- Encouragement in God's Word daily
- Evidence of spiritual fruit being produced
- Genuine love and compassion for the people
- Satisfaction of accomplishing each task she is called to do
- Someone to call a friend, to share burdens
- Grace in family relationships
- Clear communication with supporters and home office
- Unity with coworkers
- Adequate medical care when needed
- Wisdom in setting priorities and diligence in keeping them
- To remain hidden from the enemy
- Adjustment/ continual readjustment to the culture
- Salvation for unsaved loved ones
- To not weary in well-doing
- Willingness to suffer when needed - keeping eyes on the unseen reward
- Cheerfully making necessary sacrifices
- Victory over daily annoyances (noise, dirt, unreliable amenities, lack of conveniences, etc.)
- Good relationships with local authorities (if applicable)
- Energy, endurance
- Spiritual renewal
- Awareness, repentance, and freedom from besetting sins
- To pray without ceasing
- Rejoice in all circumstances
- Sensitivity to the Holy Spirit
- Daily needs (devotional time, rest, diet, exercise, solitude, companionship, etc.)
- Discernment and diplomacy to proclaim the truth
- Passion for serving others
- Emotional stability
- Health and safety of family on the field and of grown children / aging parents in the home country
- Protection in travel
- Hidden treasures: daily reminders of God's love, mercy, and grace
- Balance of responsibilities (family and ministry outside the home)
- Provision of educational needs for children, particularly those with special needs
Wednesday, February 23, 2011
Tuesday, February 22, 2011
It's one of the conditions I had to learn about after moving to Kenya. They simply label it as "hysteria". It typically happens in women from Jr. High age through later adulthood. The best way I can describe it is that the lady just feels a need to check out for a little while. The patient typically faints or collapses. She then goes into a catatonic state where she cannot be aroused from anywhere from a few minutes to an hour.
The first time I saw it, I was baffled. The patient is really, genuinely, out. She doesn't respond to any stimulus, even the ones that we used to use in the ER to tell if someone was faking. But the vital signs remain stable and you can't find anything physically causing the problem. I most often see women go into this state when they are attending burials of loved ones.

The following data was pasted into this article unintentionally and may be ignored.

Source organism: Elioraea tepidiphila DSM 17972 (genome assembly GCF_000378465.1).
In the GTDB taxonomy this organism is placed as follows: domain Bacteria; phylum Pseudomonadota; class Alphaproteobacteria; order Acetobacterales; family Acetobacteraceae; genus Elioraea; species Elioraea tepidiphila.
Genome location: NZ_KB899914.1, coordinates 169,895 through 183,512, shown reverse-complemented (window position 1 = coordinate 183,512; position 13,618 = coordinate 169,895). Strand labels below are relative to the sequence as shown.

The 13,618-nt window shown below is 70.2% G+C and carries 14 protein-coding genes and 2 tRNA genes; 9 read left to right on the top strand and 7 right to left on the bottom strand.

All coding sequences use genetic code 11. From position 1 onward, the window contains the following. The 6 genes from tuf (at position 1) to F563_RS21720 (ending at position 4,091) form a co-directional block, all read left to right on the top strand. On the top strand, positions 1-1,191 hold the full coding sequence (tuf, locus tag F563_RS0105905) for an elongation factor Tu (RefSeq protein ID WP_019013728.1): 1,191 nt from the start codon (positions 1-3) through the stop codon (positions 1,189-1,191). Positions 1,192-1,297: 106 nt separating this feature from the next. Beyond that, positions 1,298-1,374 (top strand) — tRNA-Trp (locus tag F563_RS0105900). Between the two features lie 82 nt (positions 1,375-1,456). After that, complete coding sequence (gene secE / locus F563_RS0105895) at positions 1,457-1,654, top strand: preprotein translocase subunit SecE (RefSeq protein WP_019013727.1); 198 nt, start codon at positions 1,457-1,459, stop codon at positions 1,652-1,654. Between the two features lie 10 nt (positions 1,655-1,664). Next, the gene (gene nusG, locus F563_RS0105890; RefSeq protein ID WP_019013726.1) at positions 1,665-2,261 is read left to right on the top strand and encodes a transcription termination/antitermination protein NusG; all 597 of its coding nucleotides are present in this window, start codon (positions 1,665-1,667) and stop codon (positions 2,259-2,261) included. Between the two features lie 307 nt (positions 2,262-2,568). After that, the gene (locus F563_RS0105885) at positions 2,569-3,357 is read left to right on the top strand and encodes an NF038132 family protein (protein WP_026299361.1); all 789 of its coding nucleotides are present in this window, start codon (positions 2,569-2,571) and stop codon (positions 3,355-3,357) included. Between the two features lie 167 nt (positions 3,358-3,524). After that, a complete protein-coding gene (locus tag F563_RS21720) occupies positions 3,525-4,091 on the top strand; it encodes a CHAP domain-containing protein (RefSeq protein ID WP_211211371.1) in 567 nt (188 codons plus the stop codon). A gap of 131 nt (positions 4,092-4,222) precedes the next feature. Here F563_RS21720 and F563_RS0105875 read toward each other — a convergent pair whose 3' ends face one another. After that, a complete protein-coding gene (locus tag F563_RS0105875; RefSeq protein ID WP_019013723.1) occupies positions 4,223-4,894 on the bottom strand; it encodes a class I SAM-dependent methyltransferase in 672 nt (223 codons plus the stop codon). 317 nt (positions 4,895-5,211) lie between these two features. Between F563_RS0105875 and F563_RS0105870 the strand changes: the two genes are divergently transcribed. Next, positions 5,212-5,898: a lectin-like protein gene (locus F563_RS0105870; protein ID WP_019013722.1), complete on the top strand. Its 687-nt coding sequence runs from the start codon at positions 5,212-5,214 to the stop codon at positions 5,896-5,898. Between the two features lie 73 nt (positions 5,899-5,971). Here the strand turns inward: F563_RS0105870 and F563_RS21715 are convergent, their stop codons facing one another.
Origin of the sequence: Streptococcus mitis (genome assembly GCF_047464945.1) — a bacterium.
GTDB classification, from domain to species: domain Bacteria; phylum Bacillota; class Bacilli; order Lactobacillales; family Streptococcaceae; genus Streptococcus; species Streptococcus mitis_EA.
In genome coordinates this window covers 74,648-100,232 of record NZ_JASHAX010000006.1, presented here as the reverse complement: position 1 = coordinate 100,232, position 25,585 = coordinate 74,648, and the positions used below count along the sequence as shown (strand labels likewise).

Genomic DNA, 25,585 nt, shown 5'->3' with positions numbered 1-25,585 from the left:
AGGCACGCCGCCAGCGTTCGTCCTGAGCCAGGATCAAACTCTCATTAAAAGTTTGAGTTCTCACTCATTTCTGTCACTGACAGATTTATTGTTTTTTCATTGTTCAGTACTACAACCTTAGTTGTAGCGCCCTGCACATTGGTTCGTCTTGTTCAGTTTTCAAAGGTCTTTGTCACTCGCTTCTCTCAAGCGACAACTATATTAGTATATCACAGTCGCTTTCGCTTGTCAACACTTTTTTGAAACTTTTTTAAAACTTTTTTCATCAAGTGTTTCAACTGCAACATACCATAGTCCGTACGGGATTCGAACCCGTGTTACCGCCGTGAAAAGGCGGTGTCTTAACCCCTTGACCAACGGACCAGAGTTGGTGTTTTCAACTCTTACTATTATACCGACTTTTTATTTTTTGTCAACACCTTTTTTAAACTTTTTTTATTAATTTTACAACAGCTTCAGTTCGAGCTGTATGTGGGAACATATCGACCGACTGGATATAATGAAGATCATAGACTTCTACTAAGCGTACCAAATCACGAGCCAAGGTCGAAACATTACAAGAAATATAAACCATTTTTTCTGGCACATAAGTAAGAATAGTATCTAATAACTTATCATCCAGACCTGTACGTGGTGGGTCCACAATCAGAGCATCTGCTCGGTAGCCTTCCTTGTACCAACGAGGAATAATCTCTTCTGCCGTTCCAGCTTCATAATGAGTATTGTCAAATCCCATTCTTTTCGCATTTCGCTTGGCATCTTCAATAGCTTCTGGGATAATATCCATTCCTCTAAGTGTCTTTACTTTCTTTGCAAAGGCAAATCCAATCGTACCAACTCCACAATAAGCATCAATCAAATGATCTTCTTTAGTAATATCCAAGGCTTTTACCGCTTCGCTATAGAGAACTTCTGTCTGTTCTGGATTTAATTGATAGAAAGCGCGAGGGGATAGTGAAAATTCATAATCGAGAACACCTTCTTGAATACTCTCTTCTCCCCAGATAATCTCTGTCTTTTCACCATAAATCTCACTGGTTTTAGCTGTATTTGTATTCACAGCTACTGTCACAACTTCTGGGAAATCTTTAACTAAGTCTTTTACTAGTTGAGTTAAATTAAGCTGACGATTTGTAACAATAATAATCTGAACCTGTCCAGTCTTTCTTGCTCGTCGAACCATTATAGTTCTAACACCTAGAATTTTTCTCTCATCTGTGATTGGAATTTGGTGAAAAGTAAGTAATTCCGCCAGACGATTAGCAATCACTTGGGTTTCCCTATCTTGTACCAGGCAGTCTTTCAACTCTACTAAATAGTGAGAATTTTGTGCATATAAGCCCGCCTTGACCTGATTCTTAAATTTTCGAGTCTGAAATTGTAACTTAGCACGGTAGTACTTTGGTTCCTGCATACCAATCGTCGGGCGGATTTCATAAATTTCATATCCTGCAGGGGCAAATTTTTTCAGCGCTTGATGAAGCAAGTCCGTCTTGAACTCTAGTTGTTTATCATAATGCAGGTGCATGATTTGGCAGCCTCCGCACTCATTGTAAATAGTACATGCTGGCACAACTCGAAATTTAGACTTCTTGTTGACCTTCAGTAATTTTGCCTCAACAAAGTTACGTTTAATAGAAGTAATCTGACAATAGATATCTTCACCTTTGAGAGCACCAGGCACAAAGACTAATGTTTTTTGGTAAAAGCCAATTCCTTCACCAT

The client today has quite a traumatic past. She is a child who has been living with HIV. Her parents are both dead and she was displaced during the post-election violence in 2008. She has been living in a displacement camp for the last 3 years and has not been able to attend school during that time. She sat and told us about how she was going to try to learn how to braid hair so she could get a job in a salon to save money to get back in school. Through a special program assisting children living with HIV/AIDS she was able to get a scholarship to attend our school Brook of Faith, through Empowering Lives International (ELI). This is her first week. She is in the fifth grade and trying to catch up.
My friend and colleague, Juli, and I had a lovely visit with her as she told us about her journey to Brook of Faith. In short, she is precious! I think she was overjoyed to get to spend some time with the white ladies in the village.
After she left Juli and I agreed that it was a simple case of hysteria while adjusting to a new environment. We both agreed that if we had been raised in the environment our patient had, we just might feel the need to check out every now and then too!
Thursday, February 17, 2011
Cervical cancer is a huge issue in the developing world. I would say that 99% of the women I see in my clinic have never had a pap smear. Unfortunately most cancers are usually not identified until a patient is in the final stages with metastasis throughout his/her body. Last year I looked at some statistics regarding cervical cancer. Unfortunately Kenya came up as one of the countries in the “red zone”; meaning that they have some of the world’s highest death rates related to cervical cancer. I consider this fact to be a tragedy when one considers how preventable and treatable this cancer is. I performed pap smears while I was working in the USA. But here in Kenya I was stuck with a dilemma. If I do a pap, who is going to read it and tell me the results? And secondly, what good is it to have results if I don’t have treatment options available for the patient? It would be totally unethical for me to tell a patient “You have pre-cancerous cells on your cervix, but there is nothing I can do about it.”
Last year I lost a friend in the USA to cervical cancer. I think that this personal loss strengthened my desire to wage war on this disease.